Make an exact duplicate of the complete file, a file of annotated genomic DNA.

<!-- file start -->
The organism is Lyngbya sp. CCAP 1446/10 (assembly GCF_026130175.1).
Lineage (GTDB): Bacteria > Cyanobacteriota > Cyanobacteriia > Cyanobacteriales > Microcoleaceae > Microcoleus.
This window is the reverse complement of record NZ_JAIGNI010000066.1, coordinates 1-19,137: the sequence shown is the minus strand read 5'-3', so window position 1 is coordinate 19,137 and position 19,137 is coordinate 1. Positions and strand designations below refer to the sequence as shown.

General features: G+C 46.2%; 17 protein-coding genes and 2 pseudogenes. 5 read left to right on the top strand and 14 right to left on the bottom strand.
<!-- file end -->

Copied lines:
The organism is Lyngbya sp. CCAP 1446/10 (assembly GCF_026130175.1).
Lineage (GTDB): Bacteria > Cyanobacteriota > Cyanobacteriia > Cyanobacteriales > Microcoleaceae > Microcoleus.
This window is the reverse complement of record NZ_JAIGNI010000066.1, coordinates 1-19,137: the sequence shown is the minus strand read 5'-3', so window position 1 is coordinate 19,137 and position 19,137 is coordinate 1. Positions and strand designations below refer to the sequence as shown.

General features: G+C 46.2%; 17 protein-coding genes and 2 pseudogenes. 5 read left to right on the top strand and 14 right to left on the bottom strand.